Buddhist meditation … seeks not to explain but to pay attention, to be mindful … to develop a certain kind of consciousness that is above and beyond deception …

Thomas Merton

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In attending to your faith, do you cultivate a “consciousness that is above and beyond deception?”  Or does your faith fall on you like rainwater on pavement? What is your experience of faith?  Is it a lived experience?

By the looks of the fading presence of Christianity in the West, there is less lived experience and more rainwater falling on pavement.

Merton talks of the “certainty” that is known to Buddhists and he does not mean the “certainty” of doctrine or dogma but rather of experience and life – material and supernatural.  He is speaking of a certainty that is both metaphysical and existential, applied to and alive in daily life experience.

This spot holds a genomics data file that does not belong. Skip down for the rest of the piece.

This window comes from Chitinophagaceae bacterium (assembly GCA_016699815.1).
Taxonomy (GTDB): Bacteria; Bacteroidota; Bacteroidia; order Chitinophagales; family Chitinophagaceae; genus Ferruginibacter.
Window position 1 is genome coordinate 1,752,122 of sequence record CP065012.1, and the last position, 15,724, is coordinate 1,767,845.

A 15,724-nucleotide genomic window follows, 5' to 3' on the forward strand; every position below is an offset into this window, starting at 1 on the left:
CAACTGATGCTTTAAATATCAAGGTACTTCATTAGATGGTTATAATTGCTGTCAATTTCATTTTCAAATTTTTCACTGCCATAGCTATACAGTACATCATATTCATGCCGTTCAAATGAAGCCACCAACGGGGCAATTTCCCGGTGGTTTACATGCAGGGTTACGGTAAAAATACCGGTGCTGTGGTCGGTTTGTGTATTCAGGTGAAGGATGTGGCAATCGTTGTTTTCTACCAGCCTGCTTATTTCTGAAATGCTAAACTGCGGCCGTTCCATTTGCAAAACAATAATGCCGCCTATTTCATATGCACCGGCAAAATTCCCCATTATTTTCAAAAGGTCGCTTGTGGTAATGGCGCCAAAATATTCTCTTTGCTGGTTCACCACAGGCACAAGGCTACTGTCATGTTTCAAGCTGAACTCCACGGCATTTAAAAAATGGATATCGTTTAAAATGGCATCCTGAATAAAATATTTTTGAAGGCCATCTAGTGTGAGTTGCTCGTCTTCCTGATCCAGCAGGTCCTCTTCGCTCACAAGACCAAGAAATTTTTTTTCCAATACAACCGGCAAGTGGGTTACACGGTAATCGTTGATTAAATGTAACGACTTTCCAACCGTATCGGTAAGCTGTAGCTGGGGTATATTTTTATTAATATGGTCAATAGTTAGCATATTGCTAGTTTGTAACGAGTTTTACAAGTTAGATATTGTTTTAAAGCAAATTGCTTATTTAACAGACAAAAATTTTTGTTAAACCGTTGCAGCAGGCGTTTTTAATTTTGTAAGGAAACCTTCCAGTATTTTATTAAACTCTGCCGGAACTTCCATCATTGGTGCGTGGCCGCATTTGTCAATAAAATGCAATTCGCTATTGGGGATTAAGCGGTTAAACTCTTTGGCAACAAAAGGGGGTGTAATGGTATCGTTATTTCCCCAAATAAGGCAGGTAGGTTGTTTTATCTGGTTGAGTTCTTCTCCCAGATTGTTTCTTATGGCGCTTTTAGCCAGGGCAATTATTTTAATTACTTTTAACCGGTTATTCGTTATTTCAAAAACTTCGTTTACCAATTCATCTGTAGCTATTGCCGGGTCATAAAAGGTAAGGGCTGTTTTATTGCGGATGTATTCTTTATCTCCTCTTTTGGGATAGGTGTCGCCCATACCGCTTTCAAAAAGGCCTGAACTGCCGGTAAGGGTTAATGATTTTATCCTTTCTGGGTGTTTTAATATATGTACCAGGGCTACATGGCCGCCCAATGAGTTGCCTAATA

For the Buddhist, Merton reminds us, a “refined consciousness” produces insight that is routinely applied to lived experience.  Their faith gives sight and wisdom that governs their life, not as rules, but their life experience.

Experience.  It is critical to sustaining faith.

Does your faith engage your life experience?  Does it shape your experience of being human?

I suppose one might ask a Christian this: Does your life reflect the experience of Christ?  Is your life lived with Christ, in concert with Christ?  Do you see as Christ? Understand as Christ?  Act as Christ?  Has your consciousness been altered? Does it raise about deception?  Does the rainwater penetrate your existence?

Do you stop at the water’s edge?  Is Christianity but a moral code?  Or a lived experience?

If a Christian lives the experience of Christ, then it seems unlikely that Christianity might ever fade or dissipate.  For if it is lived, it lasts in you so long as you live.

” … consciousness that is above and beyond deception … “